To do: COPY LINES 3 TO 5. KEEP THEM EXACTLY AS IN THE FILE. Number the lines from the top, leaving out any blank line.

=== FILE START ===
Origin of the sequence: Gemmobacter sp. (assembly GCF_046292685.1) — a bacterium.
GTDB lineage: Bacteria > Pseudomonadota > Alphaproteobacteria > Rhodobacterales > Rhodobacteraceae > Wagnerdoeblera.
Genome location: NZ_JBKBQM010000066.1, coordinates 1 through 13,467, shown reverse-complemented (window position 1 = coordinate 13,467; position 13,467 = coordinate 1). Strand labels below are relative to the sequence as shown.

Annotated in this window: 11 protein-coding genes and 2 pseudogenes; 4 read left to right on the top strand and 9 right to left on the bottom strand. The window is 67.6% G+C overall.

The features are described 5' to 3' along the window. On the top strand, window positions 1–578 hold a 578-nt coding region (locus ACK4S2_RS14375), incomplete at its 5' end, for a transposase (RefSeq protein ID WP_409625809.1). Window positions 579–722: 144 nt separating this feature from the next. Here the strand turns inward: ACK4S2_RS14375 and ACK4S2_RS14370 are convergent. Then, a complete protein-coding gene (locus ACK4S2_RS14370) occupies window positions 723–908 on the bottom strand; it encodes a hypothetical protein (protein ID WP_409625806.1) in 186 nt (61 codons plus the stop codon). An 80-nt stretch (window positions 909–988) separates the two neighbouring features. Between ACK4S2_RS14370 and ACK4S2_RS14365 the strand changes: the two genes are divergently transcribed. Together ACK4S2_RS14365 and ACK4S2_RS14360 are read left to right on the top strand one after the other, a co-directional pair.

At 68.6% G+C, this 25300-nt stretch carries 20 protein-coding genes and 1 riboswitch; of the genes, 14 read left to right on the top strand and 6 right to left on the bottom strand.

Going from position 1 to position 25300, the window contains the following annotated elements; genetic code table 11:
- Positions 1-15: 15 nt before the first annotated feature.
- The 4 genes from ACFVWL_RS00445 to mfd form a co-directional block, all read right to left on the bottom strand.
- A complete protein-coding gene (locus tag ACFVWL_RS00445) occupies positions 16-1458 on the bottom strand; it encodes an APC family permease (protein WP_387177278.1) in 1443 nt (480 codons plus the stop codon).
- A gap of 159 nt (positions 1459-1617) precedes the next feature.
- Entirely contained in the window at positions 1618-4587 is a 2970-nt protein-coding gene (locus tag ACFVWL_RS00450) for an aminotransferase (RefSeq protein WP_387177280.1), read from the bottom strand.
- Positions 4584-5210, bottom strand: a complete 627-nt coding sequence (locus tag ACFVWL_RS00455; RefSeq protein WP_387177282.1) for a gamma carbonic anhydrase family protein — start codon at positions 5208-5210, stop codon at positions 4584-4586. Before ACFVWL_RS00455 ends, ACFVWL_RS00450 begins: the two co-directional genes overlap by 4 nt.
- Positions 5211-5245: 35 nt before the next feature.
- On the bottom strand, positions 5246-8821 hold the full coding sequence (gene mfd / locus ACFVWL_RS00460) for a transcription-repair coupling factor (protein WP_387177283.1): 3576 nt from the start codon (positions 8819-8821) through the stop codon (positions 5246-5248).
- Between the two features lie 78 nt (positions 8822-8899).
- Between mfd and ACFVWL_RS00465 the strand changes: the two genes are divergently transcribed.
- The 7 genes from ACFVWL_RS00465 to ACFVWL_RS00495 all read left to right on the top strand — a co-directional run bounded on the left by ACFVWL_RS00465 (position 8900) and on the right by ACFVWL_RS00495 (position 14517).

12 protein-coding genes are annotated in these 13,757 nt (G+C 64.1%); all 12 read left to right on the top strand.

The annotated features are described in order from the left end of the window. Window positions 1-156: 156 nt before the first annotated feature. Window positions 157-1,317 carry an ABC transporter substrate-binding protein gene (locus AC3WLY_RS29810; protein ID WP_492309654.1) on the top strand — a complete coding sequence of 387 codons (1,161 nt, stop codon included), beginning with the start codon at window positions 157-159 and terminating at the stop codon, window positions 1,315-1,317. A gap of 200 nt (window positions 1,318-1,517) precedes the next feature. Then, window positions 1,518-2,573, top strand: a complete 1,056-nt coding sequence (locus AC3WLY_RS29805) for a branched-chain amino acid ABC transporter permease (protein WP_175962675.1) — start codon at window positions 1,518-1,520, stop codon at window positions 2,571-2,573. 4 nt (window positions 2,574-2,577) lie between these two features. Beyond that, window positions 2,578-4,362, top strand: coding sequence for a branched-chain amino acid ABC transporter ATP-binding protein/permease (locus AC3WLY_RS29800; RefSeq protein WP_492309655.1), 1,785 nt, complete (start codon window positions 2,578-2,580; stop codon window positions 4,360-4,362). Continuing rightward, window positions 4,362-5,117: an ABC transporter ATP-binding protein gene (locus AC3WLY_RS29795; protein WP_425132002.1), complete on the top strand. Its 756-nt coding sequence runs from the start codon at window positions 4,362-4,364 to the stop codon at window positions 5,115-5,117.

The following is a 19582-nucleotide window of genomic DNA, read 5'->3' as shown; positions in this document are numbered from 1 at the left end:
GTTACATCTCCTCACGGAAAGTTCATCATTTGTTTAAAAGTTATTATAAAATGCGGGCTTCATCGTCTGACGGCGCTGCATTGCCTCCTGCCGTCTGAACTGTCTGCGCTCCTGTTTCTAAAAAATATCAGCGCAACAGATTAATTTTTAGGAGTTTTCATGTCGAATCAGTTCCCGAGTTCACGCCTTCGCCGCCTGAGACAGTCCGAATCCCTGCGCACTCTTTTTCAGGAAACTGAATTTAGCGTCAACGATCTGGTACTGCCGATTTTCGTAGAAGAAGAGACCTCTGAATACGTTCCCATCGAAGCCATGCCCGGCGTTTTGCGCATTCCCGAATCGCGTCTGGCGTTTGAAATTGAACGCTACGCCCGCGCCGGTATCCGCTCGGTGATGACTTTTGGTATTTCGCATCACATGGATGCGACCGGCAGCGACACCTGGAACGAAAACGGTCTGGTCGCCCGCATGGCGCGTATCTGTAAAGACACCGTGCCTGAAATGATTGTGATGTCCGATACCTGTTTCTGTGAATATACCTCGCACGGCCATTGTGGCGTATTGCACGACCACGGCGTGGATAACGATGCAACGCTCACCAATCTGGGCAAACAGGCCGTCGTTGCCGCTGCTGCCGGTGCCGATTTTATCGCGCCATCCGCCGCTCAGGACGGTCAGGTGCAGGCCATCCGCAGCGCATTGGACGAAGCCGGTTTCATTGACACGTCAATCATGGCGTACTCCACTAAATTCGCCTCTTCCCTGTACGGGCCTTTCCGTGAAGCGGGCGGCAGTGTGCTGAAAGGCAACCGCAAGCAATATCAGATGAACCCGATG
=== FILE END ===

Genome location: NZ_JBKBQM010000066.1, coordinates 1 through 13,467, shown reverse-complemented (window position 1 = coordinate 13,467; position 13,467 = coordinate 1). Strand labels below are relative to the sequence as shown.

Annotated in this window: 11 protein-coding genes and 2 pseudogenes; 4 read left to right on the top strand and 9 right to left on the bottom strand. The window is 67.6% G+C overall.

The features are described 5' to 3' along the window. On the top strand, window positions 1–578 hold a 578-nt coding region (locus ACK4S2_RS14375), incomplete at its 5' end, for a transposase (RefSeq protein ID WP_409625809.1). Window positions 579–722: 144 nt separating this feature from the next. Here the strand turns inward: ACK4S2_RS14375 and ACK4S2_RS14370 are convergent. Then, a complete protein-coding gene (locus ACK4S2_RS14370) occupies window positions 723–908 on the bottom strand; it encodes a hypothetical protein (protein ID WP_409625806.1) in 186 nt (61 codons plus the stop codon). An 80-nt stretch (window positions 909–988) separates the two neighbouring features. Between ACK4S2_RS14370 and ACK4S2_RS14365 the strand changes: the two genes are divergently transcribed. Together ACK4S2_RS14365 and ACK4S2_RS14360 are read left to right on the top strand one after the other, a co-directional pair.